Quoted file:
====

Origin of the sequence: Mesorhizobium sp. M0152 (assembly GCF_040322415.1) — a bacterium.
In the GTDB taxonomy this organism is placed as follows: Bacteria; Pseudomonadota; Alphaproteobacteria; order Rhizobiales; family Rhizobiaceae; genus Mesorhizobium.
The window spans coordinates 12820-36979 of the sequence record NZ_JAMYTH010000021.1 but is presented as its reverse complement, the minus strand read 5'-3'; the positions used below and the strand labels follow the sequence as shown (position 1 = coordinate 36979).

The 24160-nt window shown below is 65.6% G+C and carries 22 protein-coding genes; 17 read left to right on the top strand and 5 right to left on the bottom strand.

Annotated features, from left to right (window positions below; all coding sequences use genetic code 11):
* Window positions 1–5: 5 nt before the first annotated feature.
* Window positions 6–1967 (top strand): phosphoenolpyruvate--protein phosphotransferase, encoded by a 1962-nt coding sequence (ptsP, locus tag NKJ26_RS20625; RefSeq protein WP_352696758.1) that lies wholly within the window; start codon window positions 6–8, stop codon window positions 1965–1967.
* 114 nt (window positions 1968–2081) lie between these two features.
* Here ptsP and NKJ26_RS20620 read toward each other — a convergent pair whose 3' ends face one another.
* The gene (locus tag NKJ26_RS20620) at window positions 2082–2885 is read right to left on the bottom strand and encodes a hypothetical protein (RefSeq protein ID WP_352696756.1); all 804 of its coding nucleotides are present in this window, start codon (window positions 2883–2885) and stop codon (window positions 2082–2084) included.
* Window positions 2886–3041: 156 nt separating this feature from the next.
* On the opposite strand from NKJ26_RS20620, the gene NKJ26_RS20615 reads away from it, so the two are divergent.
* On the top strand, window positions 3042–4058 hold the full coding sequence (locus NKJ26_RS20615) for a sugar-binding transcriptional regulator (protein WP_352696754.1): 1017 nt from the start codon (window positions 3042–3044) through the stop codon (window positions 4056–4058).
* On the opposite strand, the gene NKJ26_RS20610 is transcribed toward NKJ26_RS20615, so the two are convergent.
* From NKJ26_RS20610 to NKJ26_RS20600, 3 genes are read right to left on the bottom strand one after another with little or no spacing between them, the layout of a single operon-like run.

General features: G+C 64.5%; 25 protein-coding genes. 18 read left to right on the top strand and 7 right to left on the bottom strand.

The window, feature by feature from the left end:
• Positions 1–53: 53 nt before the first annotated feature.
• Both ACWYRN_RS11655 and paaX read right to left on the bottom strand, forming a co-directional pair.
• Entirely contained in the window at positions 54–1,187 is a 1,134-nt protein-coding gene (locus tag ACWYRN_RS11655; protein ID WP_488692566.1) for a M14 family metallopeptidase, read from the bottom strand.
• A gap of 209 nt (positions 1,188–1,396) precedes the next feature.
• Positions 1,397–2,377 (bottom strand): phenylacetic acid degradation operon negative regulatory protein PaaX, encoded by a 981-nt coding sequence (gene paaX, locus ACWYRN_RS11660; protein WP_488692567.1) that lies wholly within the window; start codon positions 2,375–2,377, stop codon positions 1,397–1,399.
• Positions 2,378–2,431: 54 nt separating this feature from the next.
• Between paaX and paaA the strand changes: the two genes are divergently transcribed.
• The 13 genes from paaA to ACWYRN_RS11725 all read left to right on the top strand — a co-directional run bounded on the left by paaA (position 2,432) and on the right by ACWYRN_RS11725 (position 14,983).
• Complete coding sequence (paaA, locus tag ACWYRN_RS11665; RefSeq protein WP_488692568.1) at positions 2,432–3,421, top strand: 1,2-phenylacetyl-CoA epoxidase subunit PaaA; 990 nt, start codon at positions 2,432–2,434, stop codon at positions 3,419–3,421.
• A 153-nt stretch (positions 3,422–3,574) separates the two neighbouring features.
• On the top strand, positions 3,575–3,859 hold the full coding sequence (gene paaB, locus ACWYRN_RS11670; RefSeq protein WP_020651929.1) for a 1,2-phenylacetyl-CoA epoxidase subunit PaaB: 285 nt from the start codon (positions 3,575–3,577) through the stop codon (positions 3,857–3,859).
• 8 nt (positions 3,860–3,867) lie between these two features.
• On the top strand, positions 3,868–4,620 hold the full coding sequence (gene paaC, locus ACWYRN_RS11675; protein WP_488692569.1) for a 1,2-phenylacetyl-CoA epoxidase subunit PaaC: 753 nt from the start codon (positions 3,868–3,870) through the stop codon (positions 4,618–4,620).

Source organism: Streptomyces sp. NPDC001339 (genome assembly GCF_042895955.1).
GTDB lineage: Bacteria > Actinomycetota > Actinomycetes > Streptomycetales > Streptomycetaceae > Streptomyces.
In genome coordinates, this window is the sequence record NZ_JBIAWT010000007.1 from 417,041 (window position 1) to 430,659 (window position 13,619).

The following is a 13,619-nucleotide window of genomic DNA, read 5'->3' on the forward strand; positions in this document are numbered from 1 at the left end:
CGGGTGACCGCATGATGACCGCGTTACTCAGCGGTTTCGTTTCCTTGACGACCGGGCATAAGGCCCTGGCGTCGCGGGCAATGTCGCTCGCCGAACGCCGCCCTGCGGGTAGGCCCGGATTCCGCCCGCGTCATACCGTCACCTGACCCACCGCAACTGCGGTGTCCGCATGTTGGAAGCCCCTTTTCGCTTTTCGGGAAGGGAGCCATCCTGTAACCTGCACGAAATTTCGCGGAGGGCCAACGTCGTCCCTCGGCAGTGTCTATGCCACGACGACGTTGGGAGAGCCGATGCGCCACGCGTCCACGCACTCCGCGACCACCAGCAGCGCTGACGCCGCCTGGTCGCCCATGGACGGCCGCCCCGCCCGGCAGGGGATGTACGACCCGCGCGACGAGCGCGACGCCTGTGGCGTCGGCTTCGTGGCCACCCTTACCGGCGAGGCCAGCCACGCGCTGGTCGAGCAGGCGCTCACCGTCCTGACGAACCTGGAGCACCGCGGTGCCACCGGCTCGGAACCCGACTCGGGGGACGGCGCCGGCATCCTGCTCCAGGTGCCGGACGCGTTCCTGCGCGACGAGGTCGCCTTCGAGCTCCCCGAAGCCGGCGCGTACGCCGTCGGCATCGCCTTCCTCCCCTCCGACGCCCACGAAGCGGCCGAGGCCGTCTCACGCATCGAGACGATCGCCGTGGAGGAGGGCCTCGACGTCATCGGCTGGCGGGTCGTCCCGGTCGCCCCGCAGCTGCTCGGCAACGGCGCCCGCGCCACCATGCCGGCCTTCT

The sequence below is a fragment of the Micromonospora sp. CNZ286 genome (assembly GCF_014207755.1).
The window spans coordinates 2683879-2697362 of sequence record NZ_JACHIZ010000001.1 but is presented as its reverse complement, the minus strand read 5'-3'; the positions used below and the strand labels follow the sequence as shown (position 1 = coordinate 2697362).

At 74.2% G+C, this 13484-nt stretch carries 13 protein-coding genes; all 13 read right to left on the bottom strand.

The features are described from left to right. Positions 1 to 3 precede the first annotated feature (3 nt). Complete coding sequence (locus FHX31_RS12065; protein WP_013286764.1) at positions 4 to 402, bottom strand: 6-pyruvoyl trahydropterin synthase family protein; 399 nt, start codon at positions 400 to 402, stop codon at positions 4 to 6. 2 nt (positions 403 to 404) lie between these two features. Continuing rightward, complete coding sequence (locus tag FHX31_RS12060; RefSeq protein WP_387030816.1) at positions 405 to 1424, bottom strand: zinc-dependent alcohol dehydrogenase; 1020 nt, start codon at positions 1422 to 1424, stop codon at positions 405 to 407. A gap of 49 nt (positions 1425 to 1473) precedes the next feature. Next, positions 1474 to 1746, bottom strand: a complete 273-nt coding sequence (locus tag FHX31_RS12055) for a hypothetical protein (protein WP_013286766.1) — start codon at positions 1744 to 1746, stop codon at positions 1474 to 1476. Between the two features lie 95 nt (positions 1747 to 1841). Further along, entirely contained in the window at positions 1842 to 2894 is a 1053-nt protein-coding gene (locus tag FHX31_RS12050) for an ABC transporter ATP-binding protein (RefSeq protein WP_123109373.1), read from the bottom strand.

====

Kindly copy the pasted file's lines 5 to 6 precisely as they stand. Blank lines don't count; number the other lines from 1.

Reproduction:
Annotated features, from left to right (window positions below; all coding sequences use genetic code 11):
* Window positions 1–5: 5 nt before the first annotated feature.